Deana McCloud, co-founder of The Museum Collective and former Executive Director of the Woody Guthrie Center in Tulsa, was the pioneer behind the newest FARHOF exhibit, Arlo Guthrie: Native Son. She’s worked extensively within the Guthrie family archives for years, and has an inside knowledge few others have.
In talking about how she envisions and executes exhibit plans, she told us, “All of this is based on education. When we bring in students and the public, I think, ‘what do we need to teach them, and what’s the best process for doing that?’”
Her partner, Bob Santelli, who has a laundry list of his own accolades, was McCloud’s mentor, and now they tag team the Museum Collective, doing contract work for various music exhibits and museums around the world.
When asked the very first steps in putting together an exhibit like the Arlo Guthrie one, she told us, “You have to think about what the items are that are available.”
“It’s like the opposite of writing a book,” she continued. “In a book you write the text, and then you might add some illustrations. In curating an exhibit, you gotta have the visuals first. And then you create the story around it.”
For the Arlo exhibit, it’s imperative you go back to when he was simply a son, wishing for his dad Woody to be, well, a dad. Woody suffered from Huntington’s Disease, which caused him to be hospitalized much of Arlo’s life, and before that, he was on the road.
“We want to show Arlo as of course a performer, but we want to show him as a real person. As a son, a husband, a father, and a friend, and show him as a three dimensional character as opposed to this person on stage and that’s it.”
McCloud’s goals are to personalize and humanize these exhibits, and she succeeds in doing so, showcasing a series of old letters and drawings done by a single-digit-aged Arlo. Things like the notes Arlo wrote his dad are key features in showing this real, raw side to everything, and sets the groundwork for who he became later on as a performer.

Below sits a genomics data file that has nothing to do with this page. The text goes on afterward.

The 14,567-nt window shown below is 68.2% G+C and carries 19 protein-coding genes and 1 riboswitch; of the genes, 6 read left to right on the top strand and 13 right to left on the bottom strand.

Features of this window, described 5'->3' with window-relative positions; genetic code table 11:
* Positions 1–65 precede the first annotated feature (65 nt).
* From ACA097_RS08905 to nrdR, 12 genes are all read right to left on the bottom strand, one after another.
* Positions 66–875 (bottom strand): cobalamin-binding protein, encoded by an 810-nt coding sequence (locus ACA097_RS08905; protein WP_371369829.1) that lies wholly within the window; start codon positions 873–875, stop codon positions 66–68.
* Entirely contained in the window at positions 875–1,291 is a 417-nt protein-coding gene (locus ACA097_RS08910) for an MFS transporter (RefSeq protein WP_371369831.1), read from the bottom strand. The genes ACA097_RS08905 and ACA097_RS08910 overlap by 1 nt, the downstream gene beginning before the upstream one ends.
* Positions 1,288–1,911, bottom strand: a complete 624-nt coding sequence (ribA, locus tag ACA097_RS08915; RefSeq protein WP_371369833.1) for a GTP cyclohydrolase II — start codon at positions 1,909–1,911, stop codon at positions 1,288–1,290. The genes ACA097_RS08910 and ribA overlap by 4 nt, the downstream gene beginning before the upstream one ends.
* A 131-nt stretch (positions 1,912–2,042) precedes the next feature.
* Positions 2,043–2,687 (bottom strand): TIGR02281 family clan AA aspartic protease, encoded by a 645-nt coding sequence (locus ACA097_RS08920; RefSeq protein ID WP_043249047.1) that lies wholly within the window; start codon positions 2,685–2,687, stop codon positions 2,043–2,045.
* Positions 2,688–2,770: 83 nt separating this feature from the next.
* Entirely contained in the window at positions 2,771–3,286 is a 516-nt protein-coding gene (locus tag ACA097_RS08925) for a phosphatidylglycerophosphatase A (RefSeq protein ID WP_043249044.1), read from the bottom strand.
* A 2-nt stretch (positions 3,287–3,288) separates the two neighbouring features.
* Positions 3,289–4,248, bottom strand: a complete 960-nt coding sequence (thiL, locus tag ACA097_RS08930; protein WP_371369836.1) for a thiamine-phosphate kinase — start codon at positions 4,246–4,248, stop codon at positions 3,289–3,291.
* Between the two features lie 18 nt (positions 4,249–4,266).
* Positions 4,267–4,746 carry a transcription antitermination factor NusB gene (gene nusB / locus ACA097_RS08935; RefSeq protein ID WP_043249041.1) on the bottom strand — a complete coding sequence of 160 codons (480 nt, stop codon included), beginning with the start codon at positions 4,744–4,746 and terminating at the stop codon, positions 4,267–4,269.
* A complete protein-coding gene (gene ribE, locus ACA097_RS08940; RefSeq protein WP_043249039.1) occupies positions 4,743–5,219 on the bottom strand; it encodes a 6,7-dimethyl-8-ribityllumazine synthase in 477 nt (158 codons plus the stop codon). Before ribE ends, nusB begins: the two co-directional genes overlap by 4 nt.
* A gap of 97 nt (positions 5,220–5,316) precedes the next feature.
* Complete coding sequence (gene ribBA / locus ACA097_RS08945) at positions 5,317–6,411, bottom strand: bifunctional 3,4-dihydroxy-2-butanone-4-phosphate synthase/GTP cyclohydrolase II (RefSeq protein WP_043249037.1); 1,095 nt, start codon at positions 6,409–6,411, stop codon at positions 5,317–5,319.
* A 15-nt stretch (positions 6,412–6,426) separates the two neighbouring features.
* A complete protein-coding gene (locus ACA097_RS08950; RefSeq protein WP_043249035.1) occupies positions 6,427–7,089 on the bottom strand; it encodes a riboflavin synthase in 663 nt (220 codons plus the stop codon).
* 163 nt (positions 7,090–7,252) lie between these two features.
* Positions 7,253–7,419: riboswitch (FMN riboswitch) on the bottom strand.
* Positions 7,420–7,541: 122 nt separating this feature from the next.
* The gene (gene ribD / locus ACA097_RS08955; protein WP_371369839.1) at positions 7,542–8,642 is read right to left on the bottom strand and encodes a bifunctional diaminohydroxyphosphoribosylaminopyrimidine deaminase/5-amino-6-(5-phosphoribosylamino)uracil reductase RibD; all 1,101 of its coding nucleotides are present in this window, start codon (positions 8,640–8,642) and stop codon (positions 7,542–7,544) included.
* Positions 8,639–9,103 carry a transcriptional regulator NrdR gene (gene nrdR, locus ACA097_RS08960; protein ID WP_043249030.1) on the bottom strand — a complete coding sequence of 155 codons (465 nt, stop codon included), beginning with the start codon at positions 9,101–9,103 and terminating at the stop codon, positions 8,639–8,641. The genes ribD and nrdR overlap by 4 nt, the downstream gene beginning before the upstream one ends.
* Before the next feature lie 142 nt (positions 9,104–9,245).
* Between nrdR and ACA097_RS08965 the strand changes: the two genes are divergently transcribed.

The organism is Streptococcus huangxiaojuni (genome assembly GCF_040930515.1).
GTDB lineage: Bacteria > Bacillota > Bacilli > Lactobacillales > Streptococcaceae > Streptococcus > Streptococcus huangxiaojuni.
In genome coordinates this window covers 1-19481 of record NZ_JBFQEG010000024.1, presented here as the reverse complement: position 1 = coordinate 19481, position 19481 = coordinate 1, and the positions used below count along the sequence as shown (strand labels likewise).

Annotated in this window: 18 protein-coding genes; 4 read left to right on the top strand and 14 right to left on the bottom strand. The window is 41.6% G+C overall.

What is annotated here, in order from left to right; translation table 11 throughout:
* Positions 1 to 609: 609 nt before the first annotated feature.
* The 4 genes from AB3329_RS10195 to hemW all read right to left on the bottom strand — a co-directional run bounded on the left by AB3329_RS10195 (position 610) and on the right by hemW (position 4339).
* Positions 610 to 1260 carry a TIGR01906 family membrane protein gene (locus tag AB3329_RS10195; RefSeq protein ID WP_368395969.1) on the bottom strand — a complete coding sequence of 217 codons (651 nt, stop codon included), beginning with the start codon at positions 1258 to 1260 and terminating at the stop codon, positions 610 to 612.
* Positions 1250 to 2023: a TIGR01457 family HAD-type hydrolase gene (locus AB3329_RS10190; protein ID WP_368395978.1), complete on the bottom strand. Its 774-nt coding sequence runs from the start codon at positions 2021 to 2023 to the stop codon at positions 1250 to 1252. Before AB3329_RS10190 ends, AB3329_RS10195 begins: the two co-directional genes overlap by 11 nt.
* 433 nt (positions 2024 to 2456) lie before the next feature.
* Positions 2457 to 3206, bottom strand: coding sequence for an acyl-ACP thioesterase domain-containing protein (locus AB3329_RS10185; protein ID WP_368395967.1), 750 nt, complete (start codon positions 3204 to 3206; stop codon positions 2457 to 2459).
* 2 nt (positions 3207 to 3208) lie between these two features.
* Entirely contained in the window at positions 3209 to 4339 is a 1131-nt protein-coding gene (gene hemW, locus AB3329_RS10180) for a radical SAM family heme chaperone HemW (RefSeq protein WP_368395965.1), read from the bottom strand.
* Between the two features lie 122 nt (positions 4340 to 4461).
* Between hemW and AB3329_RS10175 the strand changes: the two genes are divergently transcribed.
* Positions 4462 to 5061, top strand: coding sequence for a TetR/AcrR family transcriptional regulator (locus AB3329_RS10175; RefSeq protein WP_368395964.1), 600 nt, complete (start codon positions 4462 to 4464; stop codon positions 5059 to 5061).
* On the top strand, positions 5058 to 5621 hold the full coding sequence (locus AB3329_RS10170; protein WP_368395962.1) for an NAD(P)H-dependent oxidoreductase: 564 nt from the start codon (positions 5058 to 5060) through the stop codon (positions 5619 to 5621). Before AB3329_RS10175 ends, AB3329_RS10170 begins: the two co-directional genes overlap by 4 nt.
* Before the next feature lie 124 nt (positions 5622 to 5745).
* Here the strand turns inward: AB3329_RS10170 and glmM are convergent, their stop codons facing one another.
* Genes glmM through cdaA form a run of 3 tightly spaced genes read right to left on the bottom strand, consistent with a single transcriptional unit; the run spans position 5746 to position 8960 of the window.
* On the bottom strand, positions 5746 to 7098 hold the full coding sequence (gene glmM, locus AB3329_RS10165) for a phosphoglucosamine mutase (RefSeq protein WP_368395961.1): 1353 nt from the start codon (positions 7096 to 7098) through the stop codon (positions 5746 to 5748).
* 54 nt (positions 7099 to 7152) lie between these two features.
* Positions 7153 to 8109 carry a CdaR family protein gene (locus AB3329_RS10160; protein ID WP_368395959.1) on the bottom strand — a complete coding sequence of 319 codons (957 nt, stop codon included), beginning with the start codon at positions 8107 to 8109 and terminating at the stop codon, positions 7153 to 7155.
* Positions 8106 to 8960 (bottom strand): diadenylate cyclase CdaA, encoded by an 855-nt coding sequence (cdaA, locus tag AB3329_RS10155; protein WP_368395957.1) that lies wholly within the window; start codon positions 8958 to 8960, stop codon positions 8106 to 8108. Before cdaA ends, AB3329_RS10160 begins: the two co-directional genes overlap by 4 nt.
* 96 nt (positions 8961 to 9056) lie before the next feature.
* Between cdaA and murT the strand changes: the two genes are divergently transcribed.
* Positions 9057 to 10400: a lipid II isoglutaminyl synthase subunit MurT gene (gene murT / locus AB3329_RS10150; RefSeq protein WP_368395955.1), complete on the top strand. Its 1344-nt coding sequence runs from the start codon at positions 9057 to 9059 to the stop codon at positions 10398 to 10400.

“There’s a misconception sometimes about who Woody and Arlo were as political beings. Woody’s thoughts weren’t political ideologies, it all narrowed down to one thing- take care of each other. It was a humanistic perspective. It doesn’t matter if your right wing, left wing, chicken wing, it’s all the same thing,” McCloud said quoting Woody.
For Arlo’s items in particular, McCloud explained it was something of a one stop shop when it came to commandeering the artifacts. His archives are in Stockbridge at the old church that was the home of Alice’s Restaurant the movie, so they had their pick of the litter for the project.
She and Spaulding both spoke of the crucial nature of keeping things modern to appeal to younger audiences too, with QR codes, monitors, the AI hologram, etc. It’s imperative to meet the younger generation in their digital world if you want them truly interested. Everything needs to evolve to meet the standard of modern day, especially something that showcases historic artifacts.
She alluded to the upcoming Legends exhibit in the FARHOF, mentioning they need to find ways to demonstrate the influence these old timers had on contemporary artists. In talking about the upcoming Legends exhibit, McCloud mentioned displays of iconic instruments from Woody Guthrie, Lead Belly, Odetta, and other heavy hitters. This again is where the education part always ties back in, especially for the youth coming in.
“The goal is always to inspire them, and to even help them find their voice. Whatever their voice is. Do that, and be proud of yourself,” she shared.
McCloud spoke glowingly about the whole top to bottom experience of the FARHOF, The Wang Theatre, and the whole mission moving forward.
“Coming and touring this space is a mind-blowing experience. Every time I walk in here and look at the stage, it’s like ‘Holy Cow.’ It’s the most beautiful venue I’ve ever been in.”
And this writer would have to agree.